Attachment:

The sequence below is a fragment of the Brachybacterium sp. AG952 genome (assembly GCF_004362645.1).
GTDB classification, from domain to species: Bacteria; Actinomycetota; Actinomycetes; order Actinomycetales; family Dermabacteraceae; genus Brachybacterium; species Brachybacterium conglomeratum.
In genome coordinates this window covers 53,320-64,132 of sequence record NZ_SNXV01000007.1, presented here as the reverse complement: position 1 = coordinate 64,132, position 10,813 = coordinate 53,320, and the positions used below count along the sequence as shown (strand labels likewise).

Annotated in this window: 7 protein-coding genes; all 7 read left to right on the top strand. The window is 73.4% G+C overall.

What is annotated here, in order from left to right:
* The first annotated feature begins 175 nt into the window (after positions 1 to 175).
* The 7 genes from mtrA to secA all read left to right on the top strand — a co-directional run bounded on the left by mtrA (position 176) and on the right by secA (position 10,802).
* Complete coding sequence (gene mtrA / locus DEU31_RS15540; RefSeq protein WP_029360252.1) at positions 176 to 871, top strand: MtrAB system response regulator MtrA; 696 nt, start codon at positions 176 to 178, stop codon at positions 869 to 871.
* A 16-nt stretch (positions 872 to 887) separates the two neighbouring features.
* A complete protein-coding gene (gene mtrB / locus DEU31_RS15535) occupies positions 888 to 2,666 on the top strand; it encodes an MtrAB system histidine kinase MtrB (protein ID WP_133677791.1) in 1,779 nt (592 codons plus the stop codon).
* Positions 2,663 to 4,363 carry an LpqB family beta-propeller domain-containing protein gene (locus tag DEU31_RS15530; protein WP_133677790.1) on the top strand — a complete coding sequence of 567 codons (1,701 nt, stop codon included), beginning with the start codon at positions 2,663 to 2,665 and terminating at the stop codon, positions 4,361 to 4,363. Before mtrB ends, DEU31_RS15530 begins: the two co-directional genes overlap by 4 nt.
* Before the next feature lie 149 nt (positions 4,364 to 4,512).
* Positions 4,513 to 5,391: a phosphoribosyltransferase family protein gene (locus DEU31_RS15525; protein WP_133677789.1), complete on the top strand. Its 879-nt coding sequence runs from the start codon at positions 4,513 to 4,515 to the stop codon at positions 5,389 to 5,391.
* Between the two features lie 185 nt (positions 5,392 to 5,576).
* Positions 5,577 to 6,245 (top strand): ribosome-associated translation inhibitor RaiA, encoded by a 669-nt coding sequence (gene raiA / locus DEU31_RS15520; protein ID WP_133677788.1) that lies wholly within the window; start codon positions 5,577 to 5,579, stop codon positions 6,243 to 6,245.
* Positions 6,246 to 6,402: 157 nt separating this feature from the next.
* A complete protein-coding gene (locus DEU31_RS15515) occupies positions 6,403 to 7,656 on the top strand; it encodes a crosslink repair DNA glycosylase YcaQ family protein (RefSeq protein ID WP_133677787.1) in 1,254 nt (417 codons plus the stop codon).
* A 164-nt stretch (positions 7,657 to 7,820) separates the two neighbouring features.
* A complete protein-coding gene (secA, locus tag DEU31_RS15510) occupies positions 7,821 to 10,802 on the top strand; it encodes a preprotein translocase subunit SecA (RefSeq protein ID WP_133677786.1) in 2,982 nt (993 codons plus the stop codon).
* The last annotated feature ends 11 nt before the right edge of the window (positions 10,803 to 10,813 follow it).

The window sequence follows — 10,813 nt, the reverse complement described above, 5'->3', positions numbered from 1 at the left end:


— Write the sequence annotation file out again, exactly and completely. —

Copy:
The sequence below is a fragment of the Brachybacterium sp. AG952 genome (assembly GCF_004362645.1).
GTDB classification, from domain to species: Bacteria; Actinomycetota; Actinomycetes; order Actinomycetales; family Dermabacteraceae; genus Brachybacterium; species Brachybacterium conglomeratum.
In genome coordinates this window covers 53,320-64,132 of sequence record NZ_SNXV01000007.1, presented here as the reverse complement: position 1 = coordinate 64,132, position 10,813 = coordinate 53,320, and the positions used below count along the sequence as shown (strand labels likewise).

Annotated in this window: 7 protein-coding genes; all 7 read left to right on the top strand. The window is 73.4% G+C overall.

What is annotated here, in order from left to right:
* The first annotated feature begins 175 nt into the window (after positions 1 to 175).
* The 7 genes from mtrA to secA all read left to right on the top strand — a co-directional run bounded on the left by mtrA (position 176) and on the right by secA (position 10,802).
* Complete coding sequence (gene mtrA / locus DEU31_RS15540; RefSeq protein WP_029360252.1) at positions 176 to 871, top strand: MtrAB system response regulator MtrA; 696 nt, start codon at positions 176 to 178, stop codon at positions 869 to 871.
* A 16-nt stretch (positions 872 to 887) separates the two neighbouring features.
* A complete protein-coding gene (gene mtrB / locus DEU31_RS15535) occupies positions 888 to 2,666 on the top strand; it encodes an MtrAB system histidine kinase MtrB (protein ID WP_133677791.1) in 1,779 nt (592 codons plus the stop codon).
* Positions 2,663 to 4,363 carry an LpqB family beta-propeller domain-containing protein gene (locus tag DEU31_RS15530; protein WP_133677790.1) on the top strand — a complete coding sequence of 567 codons (1,701 nt, stop codon included), beginning with the start codon at positions 2,663 to 2,665 and terminating at the stop codon, positions 4,361 to 4,363. Before mtrB ends, DEU31_RS15530 begins: the two co-directional genes overlap by 4 nt.
* Before the next feature lie 149 nt (positions 4,364 to 4,512).
* Positions 4,513 to 5,391: a phosphoribosyltransferase family protein gene (locus DEU31_RS15525; protein WP_133677789.1), complete on the top strand. Its 879-nt coding sequence runs from the start codon at positions 4,513 to 4,515 to the stop codon at positions 5,389 to 5,391.
* Between the two features lie 185 nt (positions 5,392 to 5,576).
* Positions 5,577 to 6,245 (top strand): ribosome-associated translation inhibitor RaiA, encoded by a 669-nt coding sequence (gene raiA / locus DEU31_RS15520; protein ID WP_133677788.1) that lies wholly within the window; start codon positions 5,577 to 5,579, stop codon positions 6,243 to 6,245.
* Positions 6,246 to 6,402: 157 nt separating this feature from the next.
* A complete protein-coding gene (locus DEU31_RS15515) occupies positions 6,403 to 7,656 on the top strand; it encodes a crosslink repair DNA glycosylase YcaQ family protein (RefSeq protein ID WP_133677787.1) in 1,254 nt (417 codons plus the stop codon).
* A 164-nt stretch (positions 7,657 to 7,820) separates the two neighbouring features.
* A complete protein-coding gene (secA, locus tag DEU31_RS15510) occupies positions 7,821 to 10,802 on the top strand; it encodes a preprotein translocase subunit SecA (RefSeq protein ID WP_133677786.1) in 2,982 nt (993 codons plus the stop codon).
* The last annotated feature ends 11 nt before the right edge of the window (positions 10,803 to 10,813 follow it).

The window sequence follows — 10,813 nt, the reverse complement described above, 5'->3', positions numbered from 1 at the left end: